A sneak peek at Chick Corea’s last album, and new music from Orrin Evans, Gerry Gibbs, and Hilary Kole: Video, Photos

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Chick Corea Akoustic Band LIVE (teaser)

Before he died this February, Chick Corea had been planning to roll out a new concert album by his Akoustic Band, the trio he formed more than 30 years ago with bassist John Patitucci and drummer Dave Weckl. Recorded during a reunion tour in 2018 — at SPC Music Hall in St. Petersburg, Fla., near Corea’s home of Clearwater — it will now be stand as his first posthumous release, when it arrives Sept. 24 on Concord Jazz.

The album, simply titled Chick Corea Akoustic Band LIVE, will be issued on 2 CDs and in digital form. Today Concord has released a brief video teaser, featuring footage of the trio performing “Morning Sprite,” a tune that appeared on the first, self-titled Akoustic Band album in 1989. The teaser also includes some remarks by Corea, which can only ring bittersweet in light of his departure.

“You know, like they say about age: You get this other element that comes in,” he says. “You take your time a little bit more, there’s a little bit more thought that goes into the music, there’s a richness that comes into the music that all of us are really enjoying.”

Gerry Gibbs, Chick Corea, Ron Carter, “Bopstacle Course”

Chick Corea Akoustic Band LIVE may be Corea’s final scheduled release, but it isn’t his last recorded work. That distinction belongs to Songs From My Father, the new album by drummer Gerry Gibbs. As the title suggests, it’s an album of music largely composed by Gibbs’ father, vibraphonist and jazz legend Terry Gibbs, who’s now 96. Here is “Bopstacle Course,” a brightly swinging rhythm changes tune that originally appeared on his Xanadu album by the same name in 1974; this more relaxed new version features Corea on piano and Ron Carter on bass, along with Gerry Gibbs on drums.

Gerry Gibbs, Chick Corea, Ron Carter, “Bopstacle Course”
Songs From My Father, which Gary Walker is featuring as his “New Day, New Play” selection this week on Morning Jazz, is an object lesson in dauntless determination: an all-star affair that found Gerry Gibbs criss-crossing the country during a pandemic to record with several iterations of his Thrasher Dream Trio. (The other piano-and-bass pairings on the album are Kenny Barron with Buster Williams, Patrice Rushen with Larry Goldings, and Geoff Keezer with Christian McBride.) What makes Corea’s contribution special isn’t merely his passing, but also his enthusiasm: among the other tracks he plays on is a new original he brought to the project, “Tango For Terry.”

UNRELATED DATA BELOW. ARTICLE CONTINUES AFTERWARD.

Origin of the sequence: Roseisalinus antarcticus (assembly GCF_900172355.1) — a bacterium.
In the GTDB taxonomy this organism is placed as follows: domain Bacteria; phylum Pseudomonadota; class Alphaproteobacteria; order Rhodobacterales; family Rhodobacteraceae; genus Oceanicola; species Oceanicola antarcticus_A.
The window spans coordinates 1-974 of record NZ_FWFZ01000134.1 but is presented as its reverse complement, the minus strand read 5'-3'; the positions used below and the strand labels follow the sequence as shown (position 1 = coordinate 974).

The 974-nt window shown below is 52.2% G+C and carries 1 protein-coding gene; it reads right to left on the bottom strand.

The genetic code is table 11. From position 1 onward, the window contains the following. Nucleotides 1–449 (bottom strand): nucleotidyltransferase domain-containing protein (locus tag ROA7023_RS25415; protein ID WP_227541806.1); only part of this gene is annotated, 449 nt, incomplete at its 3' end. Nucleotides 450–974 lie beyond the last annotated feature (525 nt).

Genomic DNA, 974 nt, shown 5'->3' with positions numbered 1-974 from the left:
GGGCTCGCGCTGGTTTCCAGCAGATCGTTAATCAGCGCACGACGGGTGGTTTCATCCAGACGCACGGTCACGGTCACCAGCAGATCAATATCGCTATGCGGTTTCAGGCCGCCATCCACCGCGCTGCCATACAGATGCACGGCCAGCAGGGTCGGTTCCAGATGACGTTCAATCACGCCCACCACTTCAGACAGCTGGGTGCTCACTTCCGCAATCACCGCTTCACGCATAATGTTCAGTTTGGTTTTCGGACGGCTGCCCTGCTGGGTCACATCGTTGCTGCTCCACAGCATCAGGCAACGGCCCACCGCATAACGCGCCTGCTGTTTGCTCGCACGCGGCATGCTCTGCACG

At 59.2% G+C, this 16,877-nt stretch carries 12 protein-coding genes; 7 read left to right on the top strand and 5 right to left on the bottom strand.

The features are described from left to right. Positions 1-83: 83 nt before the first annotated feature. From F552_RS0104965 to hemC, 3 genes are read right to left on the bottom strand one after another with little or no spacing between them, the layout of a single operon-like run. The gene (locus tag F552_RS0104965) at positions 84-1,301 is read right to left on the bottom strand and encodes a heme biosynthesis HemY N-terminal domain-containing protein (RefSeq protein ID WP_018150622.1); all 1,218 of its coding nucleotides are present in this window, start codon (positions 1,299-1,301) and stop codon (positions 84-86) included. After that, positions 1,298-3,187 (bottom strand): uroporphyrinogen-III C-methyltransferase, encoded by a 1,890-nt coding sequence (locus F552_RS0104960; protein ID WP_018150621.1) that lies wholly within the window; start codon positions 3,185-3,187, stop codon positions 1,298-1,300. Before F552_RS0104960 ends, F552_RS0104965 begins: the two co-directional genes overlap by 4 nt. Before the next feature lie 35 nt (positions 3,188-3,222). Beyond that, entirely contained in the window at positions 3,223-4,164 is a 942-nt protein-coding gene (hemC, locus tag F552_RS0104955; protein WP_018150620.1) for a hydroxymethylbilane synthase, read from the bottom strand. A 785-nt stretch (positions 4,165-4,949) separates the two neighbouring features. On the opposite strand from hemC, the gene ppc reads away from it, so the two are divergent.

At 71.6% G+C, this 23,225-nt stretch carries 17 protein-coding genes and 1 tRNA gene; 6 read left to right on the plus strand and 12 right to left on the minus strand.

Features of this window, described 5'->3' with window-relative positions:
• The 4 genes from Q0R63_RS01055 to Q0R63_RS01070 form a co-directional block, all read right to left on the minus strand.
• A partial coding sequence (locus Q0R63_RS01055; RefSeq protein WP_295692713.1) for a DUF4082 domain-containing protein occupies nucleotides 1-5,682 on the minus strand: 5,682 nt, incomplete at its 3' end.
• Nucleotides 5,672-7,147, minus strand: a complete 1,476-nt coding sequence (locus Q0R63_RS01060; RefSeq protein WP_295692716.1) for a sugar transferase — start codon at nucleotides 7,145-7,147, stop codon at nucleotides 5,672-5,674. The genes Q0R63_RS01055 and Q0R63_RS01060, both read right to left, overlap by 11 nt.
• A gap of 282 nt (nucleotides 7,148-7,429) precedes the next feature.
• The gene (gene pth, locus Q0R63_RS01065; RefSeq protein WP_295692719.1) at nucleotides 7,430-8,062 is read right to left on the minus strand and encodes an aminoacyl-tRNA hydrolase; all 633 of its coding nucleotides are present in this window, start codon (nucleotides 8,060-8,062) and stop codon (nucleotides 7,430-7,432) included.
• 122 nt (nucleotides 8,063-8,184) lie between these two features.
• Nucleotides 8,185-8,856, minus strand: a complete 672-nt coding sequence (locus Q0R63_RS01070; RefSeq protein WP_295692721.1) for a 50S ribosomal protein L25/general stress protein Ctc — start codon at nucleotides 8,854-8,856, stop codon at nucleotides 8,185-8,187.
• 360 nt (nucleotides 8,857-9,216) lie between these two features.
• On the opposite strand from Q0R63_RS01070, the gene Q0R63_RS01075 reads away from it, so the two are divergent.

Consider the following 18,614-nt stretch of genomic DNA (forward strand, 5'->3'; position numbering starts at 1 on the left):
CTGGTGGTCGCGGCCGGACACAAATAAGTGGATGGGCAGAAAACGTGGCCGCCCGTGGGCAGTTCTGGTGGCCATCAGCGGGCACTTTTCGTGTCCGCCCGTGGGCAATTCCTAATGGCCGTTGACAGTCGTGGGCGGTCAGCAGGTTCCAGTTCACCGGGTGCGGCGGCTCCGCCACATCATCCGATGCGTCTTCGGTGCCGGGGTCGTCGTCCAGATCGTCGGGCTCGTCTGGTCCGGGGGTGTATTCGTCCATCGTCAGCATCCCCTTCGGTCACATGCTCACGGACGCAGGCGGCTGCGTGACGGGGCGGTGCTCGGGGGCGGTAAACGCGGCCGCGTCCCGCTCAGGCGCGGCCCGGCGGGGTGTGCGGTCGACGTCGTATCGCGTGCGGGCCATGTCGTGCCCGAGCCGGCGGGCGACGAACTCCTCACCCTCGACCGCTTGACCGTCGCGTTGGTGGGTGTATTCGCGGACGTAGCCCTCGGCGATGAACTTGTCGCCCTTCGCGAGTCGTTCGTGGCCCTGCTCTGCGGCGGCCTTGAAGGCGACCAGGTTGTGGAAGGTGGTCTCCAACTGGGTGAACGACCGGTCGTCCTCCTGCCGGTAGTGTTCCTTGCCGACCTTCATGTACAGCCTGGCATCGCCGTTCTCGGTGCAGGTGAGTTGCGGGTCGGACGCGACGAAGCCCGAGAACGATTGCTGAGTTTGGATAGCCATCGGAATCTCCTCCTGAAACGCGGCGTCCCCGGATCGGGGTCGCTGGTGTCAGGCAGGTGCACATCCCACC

Orrin Evans, “Levels”

As you know if you follow Jazz Night in America, pianist Orrin Evans has been among the more resourceful jazz musicians during the COVID era. One of his many resilient offerings was a livestream at Smoke Jazz Club last December — now available as an album on Smoke Sessions Records called The Magic of Now, featuring Vicente Archer on bass, Bill Stewart on drums, and Evans’ fellow Philadelphia native Immanuel Wilkins on alto saxophone. Wilkins brought three of his own compositions to the session, including “Levels,” a mid-tempo piece in 5/4 time. After opening in an almost tentative fashion, the tune eases into gear, with smart solos by Wilkins and Evans. (Don’t miss the Lennie Tristano quote that Wilkins drops near the top of his.)

Hilary Kole, “Sophisticated Lady”

Songbook standards have long been a reliable vehicle for Hilary Kole’s artistry as a singer, but they haven’t always taken center stage on her albums. So there’s something refreshing about Sophisticated Lady, which finds her finessing material like “Old Devil Moon” and “Let’s Face the Music and Dance.” The title track, by Duke Ellington, benefits greatly from a film noir arrangement by Chris Byars, who also plays clarinet on the tune; rounding out the ensemble are pianist Adam Birnbaum, vibraphonist Tom Beckham, guitarist John Hart, bassist Paul Gill and drummer Aaron Kimmel. As Kole explains in press materials for the album, she drew inspiration from her early experience in residence at The Rainbow Room, singing familiar fare that wouldn’t throw off a decent pickup band. “As I transitioned into more headline work and the worlds of jazz and cabaret, it became clear to me that it was important not to sing the ‘same songs’ that everybody knew,” she adds. “Nevertheless, the idea of going back to the basics has been calling to me lately. They are standards for a reason, after all.”

Keshav Batish, “Gayatri”

Drummer-composer Keshav Batish is just beginning to make his name in jazz circles, but judging by the ambition and assuredness of his debut album, Binaries in Cycle, broader recognition isn’t too far ahead. Recorded just over a year ago at Kuumbwa Jazz Center — in Santa Cruz, Calif., where Batish is currently finishing a masters in composition — the album features a sharp young ensemble with Lucas Hahn on piano, Aron Caceres on bass and Shay Salhov on alto saxophone. There’s one tune apiece by Thelonious Monk and Ornette Coleman, but the focus falls on Batish’s compositions, which draw on personal expertise. “Gayatri,” a standout, uses the cadence of a mantra from the Rigveda, a sacred Hindu text; listen for the moment just before the two-minute mark when Batish, a third-generation Indian musician, shifts the song into higher gear.

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